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York University
Fine Arts Cultural Studies
FACS 1900
Robert Gill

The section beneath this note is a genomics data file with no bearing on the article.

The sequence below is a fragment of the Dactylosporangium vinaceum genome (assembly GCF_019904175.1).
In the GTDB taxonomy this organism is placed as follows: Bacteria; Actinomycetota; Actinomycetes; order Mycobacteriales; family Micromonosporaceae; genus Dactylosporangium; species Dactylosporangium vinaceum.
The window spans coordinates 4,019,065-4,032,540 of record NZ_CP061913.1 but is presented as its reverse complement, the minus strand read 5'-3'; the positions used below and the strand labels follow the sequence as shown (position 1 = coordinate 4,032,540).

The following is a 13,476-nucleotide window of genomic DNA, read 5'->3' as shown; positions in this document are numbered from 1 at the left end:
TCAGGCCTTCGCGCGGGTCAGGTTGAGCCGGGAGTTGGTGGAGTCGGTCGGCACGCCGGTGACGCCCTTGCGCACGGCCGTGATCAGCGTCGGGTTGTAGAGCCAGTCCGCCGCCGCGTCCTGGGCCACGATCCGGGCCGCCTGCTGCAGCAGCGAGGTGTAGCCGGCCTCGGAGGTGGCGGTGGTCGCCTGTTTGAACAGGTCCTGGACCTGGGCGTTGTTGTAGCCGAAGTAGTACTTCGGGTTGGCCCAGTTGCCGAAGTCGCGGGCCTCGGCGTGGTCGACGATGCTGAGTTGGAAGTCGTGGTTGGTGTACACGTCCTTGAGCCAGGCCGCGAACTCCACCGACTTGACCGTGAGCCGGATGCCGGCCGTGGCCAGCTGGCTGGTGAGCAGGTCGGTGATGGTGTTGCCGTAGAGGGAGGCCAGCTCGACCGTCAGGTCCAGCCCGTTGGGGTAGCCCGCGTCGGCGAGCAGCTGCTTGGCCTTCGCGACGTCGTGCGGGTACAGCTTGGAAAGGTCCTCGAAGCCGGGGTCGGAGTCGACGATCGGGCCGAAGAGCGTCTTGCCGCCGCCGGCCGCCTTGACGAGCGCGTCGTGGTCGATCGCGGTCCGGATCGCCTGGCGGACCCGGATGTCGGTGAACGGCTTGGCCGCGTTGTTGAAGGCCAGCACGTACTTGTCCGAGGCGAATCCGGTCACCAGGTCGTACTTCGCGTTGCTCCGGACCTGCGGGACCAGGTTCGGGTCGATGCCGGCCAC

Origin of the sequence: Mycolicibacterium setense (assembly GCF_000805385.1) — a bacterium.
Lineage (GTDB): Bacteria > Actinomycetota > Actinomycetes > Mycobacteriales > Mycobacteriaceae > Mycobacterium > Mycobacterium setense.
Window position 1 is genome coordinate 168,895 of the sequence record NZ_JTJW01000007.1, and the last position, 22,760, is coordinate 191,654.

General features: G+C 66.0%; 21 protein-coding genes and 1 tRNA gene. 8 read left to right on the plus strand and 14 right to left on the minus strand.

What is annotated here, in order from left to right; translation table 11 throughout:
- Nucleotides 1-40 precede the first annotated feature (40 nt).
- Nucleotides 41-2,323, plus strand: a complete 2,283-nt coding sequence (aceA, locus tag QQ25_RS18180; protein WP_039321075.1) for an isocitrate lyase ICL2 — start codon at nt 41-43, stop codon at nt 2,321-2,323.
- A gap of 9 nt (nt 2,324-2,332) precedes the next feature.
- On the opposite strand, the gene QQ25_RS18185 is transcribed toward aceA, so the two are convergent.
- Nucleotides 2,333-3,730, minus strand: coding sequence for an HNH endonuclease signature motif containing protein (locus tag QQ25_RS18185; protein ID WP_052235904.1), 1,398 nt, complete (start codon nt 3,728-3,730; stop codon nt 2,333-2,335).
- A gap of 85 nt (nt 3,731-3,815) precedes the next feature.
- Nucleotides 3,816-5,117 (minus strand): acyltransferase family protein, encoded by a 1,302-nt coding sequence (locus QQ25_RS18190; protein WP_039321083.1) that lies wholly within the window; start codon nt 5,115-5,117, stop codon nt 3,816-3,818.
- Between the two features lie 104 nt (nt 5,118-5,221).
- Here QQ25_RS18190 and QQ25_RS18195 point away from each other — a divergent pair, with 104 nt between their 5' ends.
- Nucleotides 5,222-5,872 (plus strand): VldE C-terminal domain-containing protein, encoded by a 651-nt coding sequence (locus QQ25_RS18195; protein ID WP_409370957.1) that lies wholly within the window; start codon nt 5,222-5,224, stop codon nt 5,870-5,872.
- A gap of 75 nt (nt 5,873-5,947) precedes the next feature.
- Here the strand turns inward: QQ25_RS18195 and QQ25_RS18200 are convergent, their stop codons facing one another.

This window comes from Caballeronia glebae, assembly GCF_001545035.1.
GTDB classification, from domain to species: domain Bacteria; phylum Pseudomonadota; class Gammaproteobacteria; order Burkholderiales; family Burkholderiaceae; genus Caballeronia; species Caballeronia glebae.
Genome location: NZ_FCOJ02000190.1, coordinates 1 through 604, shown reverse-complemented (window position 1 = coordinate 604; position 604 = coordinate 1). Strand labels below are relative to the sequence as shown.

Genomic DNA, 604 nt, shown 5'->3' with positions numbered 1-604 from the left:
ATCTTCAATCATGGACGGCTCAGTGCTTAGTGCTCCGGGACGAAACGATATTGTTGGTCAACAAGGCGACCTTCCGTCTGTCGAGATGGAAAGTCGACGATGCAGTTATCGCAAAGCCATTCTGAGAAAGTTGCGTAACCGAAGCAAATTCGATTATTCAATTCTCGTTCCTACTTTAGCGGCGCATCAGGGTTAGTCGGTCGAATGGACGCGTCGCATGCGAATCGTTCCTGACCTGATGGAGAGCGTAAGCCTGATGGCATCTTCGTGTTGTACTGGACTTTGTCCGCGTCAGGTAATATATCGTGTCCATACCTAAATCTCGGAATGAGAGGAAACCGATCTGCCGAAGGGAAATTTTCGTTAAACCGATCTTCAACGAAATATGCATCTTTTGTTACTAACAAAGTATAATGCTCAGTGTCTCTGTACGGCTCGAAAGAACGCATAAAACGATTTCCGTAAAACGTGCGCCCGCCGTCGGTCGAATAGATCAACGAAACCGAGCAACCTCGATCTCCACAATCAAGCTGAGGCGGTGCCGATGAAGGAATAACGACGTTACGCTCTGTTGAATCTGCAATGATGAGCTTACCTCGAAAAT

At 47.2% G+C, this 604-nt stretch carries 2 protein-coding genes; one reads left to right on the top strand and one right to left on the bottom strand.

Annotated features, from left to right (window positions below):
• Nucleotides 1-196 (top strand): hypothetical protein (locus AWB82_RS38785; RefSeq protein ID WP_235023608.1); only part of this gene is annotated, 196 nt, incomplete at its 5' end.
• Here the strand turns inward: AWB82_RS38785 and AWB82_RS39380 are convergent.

FACS 1900 C Arts and Ideas Instructor: Robert Gill Room: ACW 206 for lecture, ACE 006 for tutorial Time: Friday 11:30 to 1:30 PM for lecture, 2:30 to 3:30 for tutorial October 10, 2008 Today in tutorials there will be a sign up sheet to make sure you are all in the right course, that sheet is for the faculty administration. You just initial it. If your name is not on that sign-in sheet, beeline immediately to FACS office in 322 Goldfarb, they will get you registered in the course. Bringing articles to tutorials, something you were supposed to do to participate as fully as possible in the tutorial. Have the material in hand so you can all participate meaningfully in the conversation. Across the board we are using it as a participation factor. How much you attended, how much you participated, it’s in your TAs hands to decide that. When stuff comes up in the future, please come prepared to tutorials to do what we ask you to do, it’s integral to your grade. Today we will continue talking about language in relationship to a particular kind of phenomenon in contemporary society, branding. Very pervasive form of culture today. May not seem obvious to you at the moment. Two things we’re after, one you’ll have a better understanding of the cultural, social dimension of language, how language works as something that is social and cultural. Number two, you should be able to discuss how branding is an example of language being activated, being made real in contemporary life. Branding as an example of how language works. We will look at this film No logo, based on materials by Naomi Klein, a big name in antiglobalization politics. In the film Naomi Klein will never say to you, my film is about the relationship between language and branding. Actively today as a class we will watch the material and figure out how we can relate it to what we’ve looked at about language in Hall, in other readings, in tutorials. Last time I left off with a long sentence starting with, “the problem with the idea that language simply operates as a reflection or a window…” Hall talks about the importance of the constructionist approach, understanding language from a constructionist perspective. Although sometimes language does reflect a certain reality and is a window you can see through, ultimately we want to get you to see that language is the medium through which we are constantly constructing the reality around us. There is a reality out there, there are irresponsible people bankrupting our society, these things are real. But Hall is saying that 1 that reality is only real in a sense that we understand it in a particular way. George Bush take on today’s reality is his way to do things. What is real is always up to interpretation. That seems straightforward enough but you need to see that all kind of categories we take for granted in our life, that we call commonsense, are also socially constructed. How gender and sexuality are socially constructed. How classrooms are spaces that socially construct education. Today we start from this idea that an image, a sound doesn’t just represent reality, it constructs reality. Seeing language as simply a reflection on something, a window on something, this sets up an opposition between the viewer/reader and the message. We want to come up with a way of understanding that language is something we are very much inside of. We don’t want to understand language as simply an instrument, as a tool we pick up and put down whenever we want. The tools are integral to our experience. Marx observed that humans have a way of creating things and then forgetting that they created them and beginning to see them as natural, as normal. We produce the world around us and then we forget that we produced it. We can blame nature, the gods, for a reality that we have constructed. Language is not something that is just there, outside of ourselves, it is integral to our experience and to who we are. An object like this Nike shoe, how could we apply this concept of representation to it? As part of this chain of representation that Hall talks about. Part of the circuit of culture. How we can begin to understand this. Explain a Nike running shoe as part of the circuit of culture, where would you start to explain how this image on the screen can be understood linguistically? ---the brand is apparent. We will be looking at this things not just as a running shoe but as having a cultural, social dimension to it, the brand that is connected to this thing. What is a brand? ---an overall concept we associate with certain things. ---how we classify a bunch of things created by one company. We have Nike as being sporty and sleek, helping you to be more athletic. It also has some other qualities to it, that we associate with the object. What kinds? ---money. You have to have the money to buy it. What other qualities that are part of the brand? ---popularity and durability. 2 Popularity is a good one. Durability is more a quality of the item itself. I’m not talking about the running shoe but about the brand. ---the phrase associated with it, just do it. What is the quality of that slogan? Nike does not want you to know how the shoe is made per se. ---celebrity endorsements, what the shoe represents to the masses. The Nike executives have a certain understanding of how the brand is perceived, that is part of the brand. ---the brand has to be in right now and able to be a temporary thing that will lead, others will want to have it at that moment. Make it something you can’t really grasp. You can grasp it to a certain extent but you don’t think much about it. It’s something a bit intangible. It has to have a certain moment-ness, it has to be hip, contemporary. If this shoe makes you think of five years ago, the brand is exhausted, is no longer effective. The brand has to be both hip and current, to project a quality of belonging and happiness. The brand has to make you feel a desire to buy the product. This is the most fundamental thing about it. Be able to look at something that is very obvious and be able to explain how it works. Tell us more than just that they’re good running shoes and they’re cool, or not cool. Nike running shoes work and Nike can sell them because the brand connects the object to a desire for that object. There is an object called a running shoe, there is a social process and there is a meaning derived from that process. You are beginning to pick up a language that you can use to start describing the social and cultural life of things. For about 20 minutes I will show you some of this Naomi Klein video and have a discussion of what we saw, how can we understand the social and linguistic dimensions of branding. Video highlights • Brands have become about selling an idea, a lifestyle. They are also an assault on public life through sponsorship. • Brands actually promote less choice, not more, due to corporate globalization. The quality of work is going down and many jobs are disappearing. • The three section of the video segment are called No space, No choice, No jobs. The title No logo describes the spirit of anticorporate resistance 3 • Branding involves marking a products with a message of consistency. The ideas associated with various brands are not connected to belief and action, they are just commodities. As a result the idea itself is devalued. Our most powerful ideas, such as democracy, revolution, environmentalism are treated as merely brand content. • The Disney town of Celebration, Florida, is a kind of brand Nirvana. An actual town where people go to live and which does not allow the intrusion of any other brands in the life of its inhabitants. Take out a piece of paper, write down what you consider to be the five key terms that we will be testing you on at the end of the course. Then write a couple of paragraphs about how those concepts can be applied to explain what Naomi Klein is talking about in this video. After the break I will check in with you. There are 4 pages missing on the PDF for today, I will post them on WebCT. Don’t worry too much about it, we need to move on. Some of you asked where you stop reading in the Hall reading that goes on to talk about Foucault and discourse. You only read up to the page indicated on the outline. Don’t read about Foucault and discourse. We will come back to that on the second term. What did you come up with? Focus on one concept only. I know they are all interconnected. One key word related to the Naomi Klein video and to our course content so far? ---lifestyle. We haven’t really discussed lifestyle up to this point. Focus on keywords that we reviewed in my lectures very explicitly. ---experience. In the past experience wasn’t so shaped by an outside corporation. That’s pretty close to the core of the matter. We started off the course looking at an article on experience. There are two important dimensions to experience, it is both situated and mediated. Increasingly in today’s reality our experiences are more and more shaped by things like branding. Arguably the brand has become who we are. ---representation. A product represents an idea that they are trying to sell you. When you look at branding, representation becomes a very important analytical tool. How many of you would say you see through this branding stuff just as Naomi Klein does? It is becoming more and more clear to us how these things work. ---creativity and intelligence. 4 Brands shape a certain way of intelligence. People working in branding are usually the cream of the crop. Very creative and highly intelligent. ---culture and control, the Disney town, nothing that the Disney corporation doesn’t want there comes into play. The interplay between culture and something else. ---the notion of design, brands are constantly keeping in touch with a contemporary style. ---power, these companies have money and power, they use their power to influence us, we buy their stuff which gives them more money and power. ---there is a social language all of us understanding regarding happiness as connected to money. ---there is also a helplessness in relation to brands, we know all this stuff and still buy them. The idea of responsible capitalism, I am more and more skeptical of it. Our taxes are used in bailouts for a lot of corruption. These companies should be responsible and take some criticism. It’s not necessarily that Nike is evil, but it’s a grey area. ---knowledge, brands are so advertised around us, we see them. This information we’re constantly consuming is the pervasive form of knowledge in our culture today. If you go to a marketing firm and poll people you will find out that many Canadians can’t tell you who the PM is but they can tell you what laundry detergent to use. ---process, they see what we want, package it and feed it back to us. Hall talks about the circuit of culture. Marketing taps into this very human process and intervenes into that circuit. I saw space in there too, in a fairly big way. One of the things that brands try to do, they try to create not only an identification with an object but an aura around the object itself. The object creates a kind of space around itself that you become part of. It’s explicit in the example of Celebration, Florida, where life itself becomes a commodity. Where you live becomes a commodity. All of our lives take place in space. A few key points here before you go. Today I’ve tried to add to our understanding of how the language process works. Shift your focus to the process of the significant as opposed to the sign itself. We want to understand how language actually works. There is no inherent meaning in a Nike running shoe. The example of Starbucks, premised on the idea that a cup of coffee is an experience. All the associations that can get connected to that. 5 When we study language we have to understand the contexts in which language takes place. When we look at branding we see a very vivid example of this. We begin to have insight into language as a very dynamic thing, a very social thing, something that is about space. The process of language includes spaces that we inhabit. The brand becomes a kind of little house that we live in. Also called a brand tribe. People who go to Starbucks vs. people who go to Tim Horton’s. People who inhabit the space of Starbucks vs. Tim Horton’s. Language is very much about these events that take place in our lives and how we inhabit or resist them. We are